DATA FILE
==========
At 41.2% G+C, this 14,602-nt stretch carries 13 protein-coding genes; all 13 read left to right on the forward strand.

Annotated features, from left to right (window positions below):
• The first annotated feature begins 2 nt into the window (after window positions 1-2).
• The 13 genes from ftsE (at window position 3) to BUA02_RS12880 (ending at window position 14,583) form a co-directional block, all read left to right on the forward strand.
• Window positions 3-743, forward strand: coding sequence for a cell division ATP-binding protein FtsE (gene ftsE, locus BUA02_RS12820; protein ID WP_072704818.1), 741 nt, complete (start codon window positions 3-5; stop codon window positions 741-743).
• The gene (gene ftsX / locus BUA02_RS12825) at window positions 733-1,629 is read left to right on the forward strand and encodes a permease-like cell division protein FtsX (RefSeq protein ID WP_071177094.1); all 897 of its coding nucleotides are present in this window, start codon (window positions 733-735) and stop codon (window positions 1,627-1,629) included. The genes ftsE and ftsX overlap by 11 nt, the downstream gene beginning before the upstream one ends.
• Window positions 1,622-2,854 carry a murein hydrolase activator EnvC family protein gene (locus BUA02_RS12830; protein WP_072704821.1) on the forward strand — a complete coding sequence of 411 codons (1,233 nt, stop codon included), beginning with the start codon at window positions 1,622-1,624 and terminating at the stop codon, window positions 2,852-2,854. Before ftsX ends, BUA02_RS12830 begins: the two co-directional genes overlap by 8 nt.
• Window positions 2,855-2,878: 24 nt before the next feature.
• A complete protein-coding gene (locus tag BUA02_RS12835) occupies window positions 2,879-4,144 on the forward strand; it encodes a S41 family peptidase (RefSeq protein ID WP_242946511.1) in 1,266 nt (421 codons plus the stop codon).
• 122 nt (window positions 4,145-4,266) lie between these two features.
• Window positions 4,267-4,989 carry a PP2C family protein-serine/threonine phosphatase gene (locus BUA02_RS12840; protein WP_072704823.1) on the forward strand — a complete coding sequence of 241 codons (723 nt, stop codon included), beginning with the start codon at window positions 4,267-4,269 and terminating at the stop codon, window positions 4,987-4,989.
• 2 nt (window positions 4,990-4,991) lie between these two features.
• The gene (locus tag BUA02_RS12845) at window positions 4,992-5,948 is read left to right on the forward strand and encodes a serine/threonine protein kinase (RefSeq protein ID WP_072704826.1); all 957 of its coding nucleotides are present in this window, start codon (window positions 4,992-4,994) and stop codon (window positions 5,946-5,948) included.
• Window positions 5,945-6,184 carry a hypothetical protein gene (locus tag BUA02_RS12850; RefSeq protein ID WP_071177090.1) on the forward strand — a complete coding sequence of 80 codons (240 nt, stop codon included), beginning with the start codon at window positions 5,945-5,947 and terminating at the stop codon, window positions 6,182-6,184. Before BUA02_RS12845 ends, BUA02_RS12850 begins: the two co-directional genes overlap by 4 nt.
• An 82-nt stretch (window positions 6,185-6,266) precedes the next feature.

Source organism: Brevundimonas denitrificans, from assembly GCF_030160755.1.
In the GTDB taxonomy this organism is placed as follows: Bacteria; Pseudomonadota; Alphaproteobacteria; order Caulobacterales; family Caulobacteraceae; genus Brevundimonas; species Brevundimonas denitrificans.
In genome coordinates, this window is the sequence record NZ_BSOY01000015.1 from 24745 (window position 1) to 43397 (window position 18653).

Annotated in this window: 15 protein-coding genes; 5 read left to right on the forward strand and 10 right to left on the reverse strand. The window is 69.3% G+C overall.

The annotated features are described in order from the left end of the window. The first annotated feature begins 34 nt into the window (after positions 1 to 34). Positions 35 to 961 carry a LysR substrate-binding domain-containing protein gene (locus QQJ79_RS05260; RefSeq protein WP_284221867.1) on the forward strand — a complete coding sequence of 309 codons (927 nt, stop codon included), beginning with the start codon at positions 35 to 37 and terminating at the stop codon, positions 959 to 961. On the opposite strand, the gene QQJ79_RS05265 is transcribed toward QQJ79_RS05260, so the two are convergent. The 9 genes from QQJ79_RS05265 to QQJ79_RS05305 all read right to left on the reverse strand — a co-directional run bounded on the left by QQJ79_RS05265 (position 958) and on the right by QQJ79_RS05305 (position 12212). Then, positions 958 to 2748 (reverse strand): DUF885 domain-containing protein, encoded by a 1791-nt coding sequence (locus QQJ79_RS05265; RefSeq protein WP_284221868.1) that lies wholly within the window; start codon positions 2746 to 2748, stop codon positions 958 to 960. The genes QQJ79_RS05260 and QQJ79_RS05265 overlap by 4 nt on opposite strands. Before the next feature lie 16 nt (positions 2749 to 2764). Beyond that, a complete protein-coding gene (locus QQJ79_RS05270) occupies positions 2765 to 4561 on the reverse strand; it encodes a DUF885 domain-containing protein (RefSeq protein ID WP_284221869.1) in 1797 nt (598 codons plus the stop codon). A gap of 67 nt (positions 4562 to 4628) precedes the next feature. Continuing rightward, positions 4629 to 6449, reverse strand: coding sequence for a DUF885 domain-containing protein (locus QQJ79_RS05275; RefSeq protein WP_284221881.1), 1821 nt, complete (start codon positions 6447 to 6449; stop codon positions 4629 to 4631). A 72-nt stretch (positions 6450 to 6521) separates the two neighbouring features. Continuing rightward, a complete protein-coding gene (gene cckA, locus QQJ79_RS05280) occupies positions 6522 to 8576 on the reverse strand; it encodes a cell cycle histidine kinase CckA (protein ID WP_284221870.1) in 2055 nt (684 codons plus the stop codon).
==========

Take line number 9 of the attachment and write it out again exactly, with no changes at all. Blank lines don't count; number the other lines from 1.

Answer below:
• A complete protein-coding gene (locus tag BUA02_RS12835) occupies window positions 2,879-4,144 on the forward strand; it encodes a S41 family peptidase (RefSeq protein ID WP_242946511.1) in 1,266 nt (421 codons plus the stop codon).